My father worked for a long time in what was then the nuclear research center in Karlsruhe.

Among other things, he was responsible for radiation protection in the “hot cells”, a pilot plant for the reprocessing of nuclear fuel rods.

I learned often enough that this job was anything but “without”: Then there was often wild beating on our front door at night, my father quickly got dressed and set off with his driver.

The nuclear research center regularly published publications that reported on the state of research and current and planned projects. I still remember well how I once could hardly believe my eyes: in a very early writing, if I remember correctly, from the 1960s, there were visions of the future of nuclear energy: One illustration showed a nuclear-powered helicopter.

There is no need to comment. But sometimes I would like us to look to our future with the same enthusiasm, with the same confidence and, yes, maybe also naivety. In contrast to then, we have mature, largely uncritical technologies to supply the world with plenty of energy. With a dash of naivety: The world would only have to finally begin to pave the deserts of this planet with solar systems and bring the generated energy to the consumer in the form of hydrogen or superconducting. But we don't. All over the world there is more and more emphasis on the burning of hydrocarbons.

This can be clearly seen in the price development of oil in the past 15 months: While at the peak of the Corona crisis in April 2020, every buyer of a barrel of oil not only paid nothing, but even got a few dollars on top, were recently again almost $ 78 for a barrel of Brent. It is increasingly disturbing for me that a rise in the price of oil is still interpreted as a kind of indicator of prosperity: the higher the price, the more oil is in demand and the better we are all.

From a technical point of view, however, one almost inevitably has to come to the conclusion that this is over for the time being. The oil price has exceeded its peak for a long time, or will do so in the foreseeable future without any previous, decisive new highs. The chart of “North Sea Oil” shown here shows three weighty reasons for this assessment: On the one hand, the price has fallen below the upward trend that has accompanied it since the April lows of 2020. While that is not the ultimate reason for predicting a less rosy future for the oil price, it is a noteworthy one.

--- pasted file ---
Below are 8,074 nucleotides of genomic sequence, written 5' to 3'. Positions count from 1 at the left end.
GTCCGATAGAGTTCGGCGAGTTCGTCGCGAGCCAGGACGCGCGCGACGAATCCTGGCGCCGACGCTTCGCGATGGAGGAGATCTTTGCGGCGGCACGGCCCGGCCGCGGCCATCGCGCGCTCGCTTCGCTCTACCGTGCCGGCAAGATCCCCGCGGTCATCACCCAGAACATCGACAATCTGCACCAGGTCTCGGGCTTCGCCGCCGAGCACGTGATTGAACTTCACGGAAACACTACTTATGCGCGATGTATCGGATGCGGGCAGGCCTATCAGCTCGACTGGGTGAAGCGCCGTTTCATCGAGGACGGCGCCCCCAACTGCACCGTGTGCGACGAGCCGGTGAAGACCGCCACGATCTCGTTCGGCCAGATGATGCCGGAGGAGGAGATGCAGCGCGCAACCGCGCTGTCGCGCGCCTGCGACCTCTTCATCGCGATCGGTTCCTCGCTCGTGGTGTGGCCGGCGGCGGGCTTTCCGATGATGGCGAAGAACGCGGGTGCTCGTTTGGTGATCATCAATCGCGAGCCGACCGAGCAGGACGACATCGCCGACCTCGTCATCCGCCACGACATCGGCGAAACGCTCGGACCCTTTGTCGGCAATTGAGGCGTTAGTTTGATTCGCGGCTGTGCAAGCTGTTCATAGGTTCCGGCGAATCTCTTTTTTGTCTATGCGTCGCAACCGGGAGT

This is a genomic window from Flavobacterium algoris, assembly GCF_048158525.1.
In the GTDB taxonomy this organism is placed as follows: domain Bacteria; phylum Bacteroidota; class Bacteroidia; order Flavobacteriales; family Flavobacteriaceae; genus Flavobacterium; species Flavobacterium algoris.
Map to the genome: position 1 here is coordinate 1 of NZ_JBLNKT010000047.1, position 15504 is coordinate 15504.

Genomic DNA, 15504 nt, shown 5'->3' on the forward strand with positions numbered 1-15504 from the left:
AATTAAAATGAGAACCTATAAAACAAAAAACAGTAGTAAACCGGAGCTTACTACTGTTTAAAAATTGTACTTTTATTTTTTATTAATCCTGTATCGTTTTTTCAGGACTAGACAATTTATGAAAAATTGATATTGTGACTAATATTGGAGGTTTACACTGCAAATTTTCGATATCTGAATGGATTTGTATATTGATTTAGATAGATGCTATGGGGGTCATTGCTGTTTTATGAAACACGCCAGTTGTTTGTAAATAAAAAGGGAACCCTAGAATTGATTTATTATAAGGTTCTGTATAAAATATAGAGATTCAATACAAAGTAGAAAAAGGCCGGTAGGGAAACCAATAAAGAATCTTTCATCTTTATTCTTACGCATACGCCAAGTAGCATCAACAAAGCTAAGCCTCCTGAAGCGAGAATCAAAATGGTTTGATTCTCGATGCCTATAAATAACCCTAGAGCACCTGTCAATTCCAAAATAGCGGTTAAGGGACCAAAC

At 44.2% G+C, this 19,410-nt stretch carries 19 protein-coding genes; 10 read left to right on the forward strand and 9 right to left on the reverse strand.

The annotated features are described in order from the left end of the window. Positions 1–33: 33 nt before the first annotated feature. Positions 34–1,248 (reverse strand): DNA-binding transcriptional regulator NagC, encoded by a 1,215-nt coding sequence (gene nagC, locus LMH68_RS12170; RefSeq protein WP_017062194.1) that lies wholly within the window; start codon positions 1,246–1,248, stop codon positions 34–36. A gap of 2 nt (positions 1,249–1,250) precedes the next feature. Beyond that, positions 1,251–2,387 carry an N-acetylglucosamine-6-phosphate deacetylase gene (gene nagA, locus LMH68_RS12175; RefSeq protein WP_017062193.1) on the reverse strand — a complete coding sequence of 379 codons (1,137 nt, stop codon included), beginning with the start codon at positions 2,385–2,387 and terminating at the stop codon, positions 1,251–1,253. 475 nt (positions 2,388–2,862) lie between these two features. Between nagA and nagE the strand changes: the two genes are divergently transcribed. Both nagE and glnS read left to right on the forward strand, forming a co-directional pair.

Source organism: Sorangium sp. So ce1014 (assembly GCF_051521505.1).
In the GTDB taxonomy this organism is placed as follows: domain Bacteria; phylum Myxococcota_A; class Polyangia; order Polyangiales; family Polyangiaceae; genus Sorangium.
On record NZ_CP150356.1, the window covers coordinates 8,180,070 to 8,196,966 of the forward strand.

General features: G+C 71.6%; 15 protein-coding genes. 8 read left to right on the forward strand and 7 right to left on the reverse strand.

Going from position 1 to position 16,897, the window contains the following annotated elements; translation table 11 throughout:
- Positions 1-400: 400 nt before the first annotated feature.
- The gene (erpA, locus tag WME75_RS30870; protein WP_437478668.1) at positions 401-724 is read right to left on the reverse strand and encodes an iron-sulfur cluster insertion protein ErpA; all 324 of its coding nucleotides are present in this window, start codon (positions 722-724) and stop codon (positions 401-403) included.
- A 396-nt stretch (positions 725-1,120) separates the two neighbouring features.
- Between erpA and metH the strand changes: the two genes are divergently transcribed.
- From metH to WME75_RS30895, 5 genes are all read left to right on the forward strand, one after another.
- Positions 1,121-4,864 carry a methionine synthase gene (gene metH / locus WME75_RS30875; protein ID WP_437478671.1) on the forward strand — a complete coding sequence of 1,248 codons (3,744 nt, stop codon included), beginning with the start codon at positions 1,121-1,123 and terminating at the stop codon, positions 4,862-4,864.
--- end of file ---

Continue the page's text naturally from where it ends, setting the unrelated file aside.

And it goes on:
It becomes more important if, on the other hand, the undercutting of the critical support zone between $ 69 and $ 73 a few days ago is included in the analysis.

Because then, at the latest, the upward breakout of this zone two months ago must be interpreted as a classic “bull trap”.

The biggest problem, however, is the price of a barrel of Brent due to its "negative divergence" of the MACD shown, a very robust standard indicator in technical analysis.

Such patterns are seldom to be trifled with.

They show that the indicator could no longer understand the new highs: They were simply countered far too quickly.

And that in turn is a first-rate signal of weakness.

It would therefore be astonishing if the price of oil continued its rally and soared to levels above $ 80 permanently. It is far more likely to fall into the support area around $ 55. Should the oil price really be an economic indicator, the global economy is likely to go into a tailspin, at least temporarily. Better: The majority of market participants will soon expect that they will.

As an aside: Maybe we should think again about whether it is right to shut down all of our nuclear reactors now.

If the states that all rely on nuclear power were to imitate us, the world, measured against Fukushima and Chernobyl, would replace a relatively local catastrophe that has so far taken place every 25 years with an absolutely safe global one.

After all, nuclear power is almost CO2-neutral, while gas or coal power, which is currently largely replacing it, is not.

The author heads Staud Research GmbH in Bad Homburg.